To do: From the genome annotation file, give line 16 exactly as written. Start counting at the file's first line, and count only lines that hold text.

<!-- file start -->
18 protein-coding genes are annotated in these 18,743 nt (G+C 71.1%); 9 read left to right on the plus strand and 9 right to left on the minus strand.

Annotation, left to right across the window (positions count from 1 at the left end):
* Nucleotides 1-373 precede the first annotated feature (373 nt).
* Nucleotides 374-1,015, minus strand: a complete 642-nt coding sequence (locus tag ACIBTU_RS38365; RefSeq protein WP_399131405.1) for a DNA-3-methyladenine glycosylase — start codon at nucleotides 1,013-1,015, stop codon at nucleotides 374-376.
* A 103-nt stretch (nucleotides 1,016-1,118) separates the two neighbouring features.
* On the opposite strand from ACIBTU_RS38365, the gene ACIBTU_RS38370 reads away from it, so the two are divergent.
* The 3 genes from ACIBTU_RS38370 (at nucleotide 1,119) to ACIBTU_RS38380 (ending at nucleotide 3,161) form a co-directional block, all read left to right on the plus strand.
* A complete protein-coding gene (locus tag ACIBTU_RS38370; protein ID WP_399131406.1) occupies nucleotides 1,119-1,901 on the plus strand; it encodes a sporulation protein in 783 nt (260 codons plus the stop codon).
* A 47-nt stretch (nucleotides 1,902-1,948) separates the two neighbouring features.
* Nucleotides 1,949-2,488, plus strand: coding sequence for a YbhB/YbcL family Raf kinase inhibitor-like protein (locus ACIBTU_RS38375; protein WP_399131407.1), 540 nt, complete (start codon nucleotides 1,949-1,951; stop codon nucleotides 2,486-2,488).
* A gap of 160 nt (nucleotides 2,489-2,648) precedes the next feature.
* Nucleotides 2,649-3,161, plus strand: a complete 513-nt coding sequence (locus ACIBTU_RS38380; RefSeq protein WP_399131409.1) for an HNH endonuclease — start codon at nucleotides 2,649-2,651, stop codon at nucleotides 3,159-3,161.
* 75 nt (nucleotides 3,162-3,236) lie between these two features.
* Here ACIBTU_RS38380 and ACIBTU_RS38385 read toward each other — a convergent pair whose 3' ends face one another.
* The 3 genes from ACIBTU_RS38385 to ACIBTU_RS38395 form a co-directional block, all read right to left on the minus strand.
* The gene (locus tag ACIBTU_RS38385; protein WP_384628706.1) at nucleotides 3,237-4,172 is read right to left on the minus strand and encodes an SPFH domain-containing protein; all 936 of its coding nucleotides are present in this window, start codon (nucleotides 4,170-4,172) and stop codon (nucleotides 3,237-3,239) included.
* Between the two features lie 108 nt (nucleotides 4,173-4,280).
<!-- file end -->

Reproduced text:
* The gene (locus tag ACIBTU_RS38385; protein WP_384628706.1) at nucleotides 3,237-4,172 is read right to left on the minus strand and encodes an SPFH domain-containing protein; all 936 of its coding nucleotides are present in this window, start codon (nucleotides 4,170-4,172) and stop codon (nucleotides 3,237-3,239) included.